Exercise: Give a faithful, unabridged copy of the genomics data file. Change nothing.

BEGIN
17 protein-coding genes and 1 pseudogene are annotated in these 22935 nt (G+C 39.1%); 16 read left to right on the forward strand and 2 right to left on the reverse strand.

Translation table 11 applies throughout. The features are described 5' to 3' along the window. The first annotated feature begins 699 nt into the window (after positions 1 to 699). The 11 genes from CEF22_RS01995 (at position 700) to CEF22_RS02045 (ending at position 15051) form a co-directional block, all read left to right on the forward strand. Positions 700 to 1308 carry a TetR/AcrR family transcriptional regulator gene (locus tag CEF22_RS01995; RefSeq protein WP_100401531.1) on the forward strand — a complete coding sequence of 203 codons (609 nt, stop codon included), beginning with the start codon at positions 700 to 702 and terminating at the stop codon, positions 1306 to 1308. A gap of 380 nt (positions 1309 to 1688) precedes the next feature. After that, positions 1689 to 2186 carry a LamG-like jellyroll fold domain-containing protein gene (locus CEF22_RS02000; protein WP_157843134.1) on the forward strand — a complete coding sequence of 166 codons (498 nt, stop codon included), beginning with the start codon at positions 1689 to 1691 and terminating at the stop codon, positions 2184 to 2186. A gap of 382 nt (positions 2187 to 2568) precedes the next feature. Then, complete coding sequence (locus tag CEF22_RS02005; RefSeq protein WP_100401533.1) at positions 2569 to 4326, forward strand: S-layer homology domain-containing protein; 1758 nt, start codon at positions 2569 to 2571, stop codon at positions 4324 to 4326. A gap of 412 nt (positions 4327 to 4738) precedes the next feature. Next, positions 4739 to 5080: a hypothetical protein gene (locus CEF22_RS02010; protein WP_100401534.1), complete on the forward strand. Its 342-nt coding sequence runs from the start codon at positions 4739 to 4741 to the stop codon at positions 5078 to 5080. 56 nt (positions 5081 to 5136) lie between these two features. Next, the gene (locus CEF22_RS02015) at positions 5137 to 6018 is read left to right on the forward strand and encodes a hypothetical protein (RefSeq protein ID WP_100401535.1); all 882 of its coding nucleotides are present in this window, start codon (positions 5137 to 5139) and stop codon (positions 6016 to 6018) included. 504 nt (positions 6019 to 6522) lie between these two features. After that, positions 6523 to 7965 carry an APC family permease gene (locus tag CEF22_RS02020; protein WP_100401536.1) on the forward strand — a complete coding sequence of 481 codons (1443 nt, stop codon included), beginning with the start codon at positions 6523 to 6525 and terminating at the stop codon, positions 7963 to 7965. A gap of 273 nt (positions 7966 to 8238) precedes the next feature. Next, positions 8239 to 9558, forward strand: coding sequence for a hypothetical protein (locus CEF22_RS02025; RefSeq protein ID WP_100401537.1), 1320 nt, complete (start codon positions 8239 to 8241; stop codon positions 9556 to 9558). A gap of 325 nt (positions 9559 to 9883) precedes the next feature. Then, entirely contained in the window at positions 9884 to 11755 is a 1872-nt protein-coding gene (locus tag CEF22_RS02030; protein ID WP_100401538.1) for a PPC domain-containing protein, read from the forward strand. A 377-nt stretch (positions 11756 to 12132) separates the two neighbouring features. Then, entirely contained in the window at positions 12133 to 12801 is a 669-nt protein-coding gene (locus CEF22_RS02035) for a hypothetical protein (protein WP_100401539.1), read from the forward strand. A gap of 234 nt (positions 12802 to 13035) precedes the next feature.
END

17 protein-coding genes and 1 pseudogene are annotated in these 22935 nt (G+C 39.1%); 16 read left to right on the forward strand and 2 right to left on the reverse strand.

Translation table 11 applies throughout. The features are described 5' to 3' along the window. The first annotated feature begins 699 nt into the window (after positions 1 to 699). The 11 genes from CEF22_RS01995 (at position 700) to CEF22_RS02045 (ending at position 15051) form a co-directional block, all read left to right on the forward strand. Positions 700 to 1308 carry a TetR/AcrR family transcriptional regulator gene (locus tag CEF22_RS01995; RefSeq protein WP_100401531.1) on the forward strand — a complete coding sequence of 203 codons (609 nt, stop codon included), beginning with the start codon at positions 700 to 702 and terminating at the stop codon, positions 1306 to 1308. A gap of 380 nt (positions 1309 to 1688) precedes the next feature. After that, positions 1689 to 2186 carry a LamG-like jellyroll fold domain-containing protein gene (locus CEF22_RS02000; protein WP_157843134.1) on the forward strand — a complete coding sequence of 166 codons (498 nt, stop codon included), beginning with the start codon at positions 1689 to 1691 and terminating at the stop codon, positions 2184 to 2186. A gap of 382 nt (positions 2187 to 2568) precedes the next feature. Then, complete coding sequence (locus tag CEF22_RS02005; RefSeq protein WP_100401533.1) at positions 2569 to 4326, forward strand: S-layer homology domain-containing protein; 1758 nt, start codon at positions 2569 to 2571, stop codon at positions 4324 to 4326. A gap of 412 nt (positions 4327 to 4738) precedes the next feature. Next, positions 4739 to 5080: a hypothetical protein gene (locus CEF22_RS02010; protein WP_100401534.1), complete on the forward strand. Its 342-nt coding sequence runs from the start codon at positions 4739 to 4741 to the stop codon at positions 5078 to 5080. 56 nt (positions 5081 to 5136) lie between these two features. Next, the gene (locus CEF22_RS02015) at positions 5137 to 6018 is read left to right on the forward strand and encodes a hypothetical protein (RefSeq protein ID WP_100401535.1); all 882 of its coding nucleotides are present in this window, start codon (positions 5137 to 5139) and stop codon (positions 6016 to 6018) included. 504 nt (positions 6019 to 6522) lie between these two features. After that, positions 6523 to 7965 carry an APC family permease gene (locus tag CEF22_RS02020; protein WP_100401536.1) on the forward strand — a complete coding sequence of 481 codons (1443 nt, stop codon included), beginning with the start codon at positions 6523 to 6525 and terminating at the stop codon, positions 7963 to 7965. A gap of 273 nt (positions 7966 to 8238) precedes the next feature. Next, positions 8239 to 9558, forward strand: coding sequence for a hypothetical protein (locus CEF22_RS02025; RefSeq protein ID WP_100401537.1), 1320 nt, complete (start codon positions 8239 to 8241; stop codon positions 9556 to 9558). A gap of 325 nt (positions 9559 to 9883) precedes the next feature. Then, entirely contained in the window at positions 9884 to 11755 is a 1872-nt protein-coding gene (locus tag CEF22_RS02030; protein ID WP_100401538.1) for a PPC domain-containing protein, read from the forward strand. A 377-nt stretch (positions 11756 to 12132) separates the two neighbouring features. Then, entirely contained in the window at positions 12133 to 12801 is a 669-nt protein-coding gene (locus CEF22_RS02035) for a hypothetical protein (protein WP_100401539.1), read from the forward strand. A gap of 234 nt (positions 12802 to 13035) precedes the next feature.